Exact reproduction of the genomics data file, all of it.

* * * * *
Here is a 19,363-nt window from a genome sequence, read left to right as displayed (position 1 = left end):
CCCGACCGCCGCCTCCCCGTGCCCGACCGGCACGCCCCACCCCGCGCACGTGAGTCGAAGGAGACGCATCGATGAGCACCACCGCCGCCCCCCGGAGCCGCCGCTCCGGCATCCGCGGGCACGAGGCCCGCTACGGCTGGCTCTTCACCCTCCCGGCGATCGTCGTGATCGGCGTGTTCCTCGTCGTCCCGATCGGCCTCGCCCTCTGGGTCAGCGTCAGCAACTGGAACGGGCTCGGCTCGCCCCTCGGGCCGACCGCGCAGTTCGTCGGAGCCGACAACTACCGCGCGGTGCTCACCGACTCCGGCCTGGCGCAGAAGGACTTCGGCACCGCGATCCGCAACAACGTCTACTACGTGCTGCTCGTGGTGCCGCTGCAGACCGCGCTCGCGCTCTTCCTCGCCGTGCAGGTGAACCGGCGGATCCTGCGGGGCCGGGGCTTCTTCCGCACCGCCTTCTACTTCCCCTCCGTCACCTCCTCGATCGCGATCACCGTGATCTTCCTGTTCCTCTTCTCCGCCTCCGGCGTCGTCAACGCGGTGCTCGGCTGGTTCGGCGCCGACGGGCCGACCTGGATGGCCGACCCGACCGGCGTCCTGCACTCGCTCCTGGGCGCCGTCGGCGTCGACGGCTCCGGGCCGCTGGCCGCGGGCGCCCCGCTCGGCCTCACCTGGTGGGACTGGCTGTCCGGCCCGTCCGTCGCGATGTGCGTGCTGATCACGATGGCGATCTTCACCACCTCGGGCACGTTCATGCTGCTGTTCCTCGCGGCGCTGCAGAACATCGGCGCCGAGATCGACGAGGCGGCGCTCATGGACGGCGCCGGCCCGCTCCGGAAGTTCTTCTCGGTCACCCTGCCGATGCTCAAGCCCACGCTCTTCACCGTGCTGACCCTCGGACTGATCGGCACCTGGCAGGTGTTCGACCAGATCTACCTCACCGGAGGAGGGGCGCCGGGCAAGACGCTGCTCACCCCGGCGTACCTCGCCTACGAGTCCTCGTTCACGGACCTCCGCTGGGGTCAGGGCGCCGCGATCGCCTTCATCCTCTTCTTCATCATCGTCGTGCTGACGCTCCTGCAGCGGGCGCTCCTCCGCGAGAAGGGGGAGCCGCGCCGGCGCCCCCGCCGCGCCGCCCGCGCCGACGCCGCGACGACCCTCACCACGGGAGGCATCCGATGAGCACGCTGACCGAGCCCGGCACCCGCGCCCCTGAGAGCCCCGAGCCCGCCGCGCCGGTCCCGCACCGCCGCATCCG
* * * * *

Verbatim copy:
Here is a 19,363-nt window from a genome sequence, read left to right as displayed (position 1 = left end):
CCCGACCGCCGCCTCCCCGTGCCCGACCGGCACGCCCCACCCCGCGCACGTGAGTCGAAGGAGACGCATCGATGAGCACCACCGCCGCCCCCCGGAGCCGCCGCTCCGGCATCCGCGGGCACGAGGCCCGCTACGGCTGGCTCTTCACCCTCCCGGCGATCGTCGTGATCGGCGTGTTCCTCGTCGTCCCGATCGGCCTCGCCCTCTGGGTCAGCGTCAGCAACTGGAACGGGCTCGGCTCGCCCCTCGGGCCGACCGCGCAGTTCGTCGGAGCCGACAACTACCGCGCGGTGCTCACCGACTCCGGCCTGGCGCAGAAGGACTTCGGCACCGCGATCCGCAACAACGTCTACTACGTGCTGCTCGTGGTGCCGCTGCAGACCGCGCTCGCGCTCTTCCTCGCCGTGCAGGTGAACCGGCGGATCCTGCGGGGCCGGGGCTTCTTCCGCACCGCCTTCTACTTCCCCTCCGTCACCTCCTCGATCGCGATCACCGTGATCTTCCTGTTCCTCTTCTCCGCCTCCGGCGTCGTCAACGCGGTGCTCGGCTGGTTCGGCGCCGACGGGCCGACCTGGATGGCCGACCCGACCGGCGTCCTGCACTCGCTCCTGGGCGCCGTCGGCGTCGACGGCTCCGGGCCGCTGGCCGCGGGCGCCCCGCTCGGCCTCACCTGGTGGGACTGGCTGTCCGGCCCGTCCGTCGCGATGTGCGTGCTGATCACGATGGCGATCTTCACCACCTCGGGCACGTTCATGCTGCTGTTCCTCGCGGCGCTGCAGAACATCGGCGCCGAGATCGACGAGGCGGCGCTCATGGACGGCGCCGGCCCGCTCCGGAAGTTCTTCTCGGTCACCCTGCCGATGCTCAAGCCCACGCTCTTCACCGTGCTGACCCTCGGACTGATCGGCACCTGGCAGGTGTTCGACCAGATCTACCTCACCGGAGGAGGGGCGCCGGGCAAGACGCTGCTCACCCCGGCGTACCTCGCCTACGAGTCCTCGTTCACGGACCTCCGCTGGGGTCAGGGCGCCGCGATCGCCTTCATCCTCTTCTTCATCATCGTCGTGCTGACGCTCCTGCAGCGGGCGCTCCTCCGCGAGAAGGGGGAGCCGCGCCGGCGCCCCCGCCGCGCCGCCCGCGCCGACGCCGCGACGACCCTCACCACGGGAGGCATCCGATGAGCACGCTGACCGAGCCCGGCACCCGCGCCCCTGAGAGCCCCGAGCCCGCCGCGCCGGTCCCGCACCGCCGCATCCG